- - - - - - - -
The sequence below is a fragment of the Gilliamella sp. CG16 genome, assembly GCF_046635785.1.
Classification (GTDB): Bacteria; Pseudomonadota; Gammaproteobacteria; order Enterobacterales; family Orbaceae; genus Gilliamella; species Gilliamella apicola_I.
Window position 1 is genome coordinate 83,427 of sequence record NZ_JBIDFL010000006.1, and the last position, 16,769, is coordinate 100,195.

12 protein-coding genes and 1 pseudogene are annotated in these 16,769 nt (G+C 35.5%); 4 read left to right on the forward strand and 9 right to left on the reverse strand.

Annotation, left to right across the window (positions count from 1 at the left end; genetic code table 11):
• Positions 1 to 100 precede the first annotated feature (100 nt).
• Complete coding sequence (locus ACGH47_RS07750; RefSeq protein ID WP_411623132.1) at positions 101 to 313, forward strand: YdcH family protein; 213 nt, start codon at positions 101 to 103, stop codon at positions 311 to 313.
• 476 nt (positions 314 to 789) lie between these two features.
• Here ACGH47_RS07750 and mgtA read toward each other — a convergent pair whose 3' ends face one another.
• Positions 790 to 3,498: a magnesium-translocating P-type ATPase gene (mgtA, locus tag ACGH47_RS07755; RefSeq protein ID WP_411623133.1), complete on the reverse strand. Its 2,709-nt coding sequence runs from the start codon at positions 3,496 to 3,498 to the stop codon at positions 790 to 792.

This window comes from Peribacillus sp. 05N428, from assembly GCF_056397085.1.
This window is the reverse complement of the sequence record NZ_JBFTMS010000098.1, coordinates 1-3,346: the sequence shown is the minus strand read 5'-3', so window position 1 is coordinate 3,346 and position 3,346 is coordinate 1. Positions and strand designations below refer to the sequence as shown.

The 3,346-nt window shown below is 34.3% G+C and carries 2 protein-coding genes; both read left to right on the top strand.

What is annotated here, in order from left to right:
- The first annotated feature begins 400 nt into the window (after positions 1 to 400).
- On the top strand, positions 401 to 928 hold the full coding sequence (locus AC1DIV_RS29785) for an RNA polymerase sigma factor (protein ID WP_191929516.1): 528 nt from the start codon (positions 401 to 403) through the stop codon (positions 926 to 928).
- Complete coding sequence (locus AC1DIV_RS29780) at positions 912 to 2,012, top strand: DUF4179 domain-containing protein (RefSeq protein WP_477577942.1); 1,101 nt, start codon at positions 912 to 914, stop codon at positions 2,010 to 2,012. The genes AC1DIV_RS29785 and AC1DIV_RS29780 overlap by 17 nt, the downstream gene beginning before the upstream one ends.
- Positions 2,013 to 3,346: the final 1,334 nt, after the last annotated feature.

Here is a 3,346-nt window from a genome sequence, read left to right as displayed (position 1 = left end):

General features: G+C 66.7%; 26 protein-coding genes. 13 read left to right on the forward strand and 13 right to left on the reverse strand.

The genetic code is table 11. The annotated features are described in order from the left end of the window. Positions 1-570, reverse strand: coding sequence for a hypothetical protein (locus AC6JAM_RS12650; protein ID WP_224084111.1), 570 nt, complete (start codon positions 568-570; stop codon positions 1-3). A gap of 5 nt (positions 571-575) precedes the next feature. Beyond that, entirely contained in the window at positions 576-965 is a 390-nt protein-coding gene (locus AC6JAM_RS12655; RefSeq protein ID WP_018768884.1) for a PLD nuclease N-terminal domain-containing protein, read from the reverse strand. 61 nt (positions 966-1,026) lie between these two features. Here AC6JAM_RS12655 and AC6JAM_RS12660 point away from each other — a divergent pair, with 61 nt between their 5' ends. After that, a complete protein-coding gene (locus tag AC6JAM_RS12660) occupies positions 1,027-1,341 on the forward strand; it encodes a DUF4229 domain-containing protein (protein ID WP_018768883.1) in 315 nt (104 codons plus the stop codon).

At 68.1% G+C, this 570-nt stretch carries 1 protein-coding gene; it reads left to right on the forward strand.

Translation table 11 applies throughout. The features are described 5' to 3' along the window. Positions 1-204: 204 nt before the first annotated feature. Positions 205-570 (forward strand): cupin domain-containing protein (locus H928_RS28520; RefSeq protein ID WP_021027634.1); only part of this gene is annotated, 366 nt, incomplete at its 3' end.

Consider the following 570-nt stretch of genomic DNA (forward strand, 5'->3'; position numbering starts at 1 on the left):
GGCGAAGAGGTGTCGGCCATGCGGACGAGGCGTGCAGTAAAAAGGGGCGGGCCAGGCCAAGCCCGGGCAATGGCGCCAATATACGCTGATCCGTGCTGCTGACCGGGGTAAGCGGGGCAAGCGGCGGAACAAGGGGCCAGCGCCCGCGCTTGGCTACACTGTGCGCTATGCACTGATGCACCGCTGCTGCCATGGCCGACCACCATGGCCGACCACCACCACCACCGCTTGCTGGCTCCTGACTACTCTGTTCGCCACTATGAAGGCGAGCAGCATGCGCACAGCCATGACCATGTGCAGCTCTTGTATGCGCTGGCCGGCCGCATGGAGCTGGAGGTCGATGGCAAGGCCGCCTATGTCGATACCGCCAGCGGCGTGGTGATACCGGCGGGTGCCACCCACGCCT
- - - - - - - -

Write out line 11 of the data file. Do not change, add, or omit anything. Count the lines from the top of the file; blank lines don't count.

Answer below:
This window comes from Peribacillus sp. 05N428, from assembly GCF_056397085.1.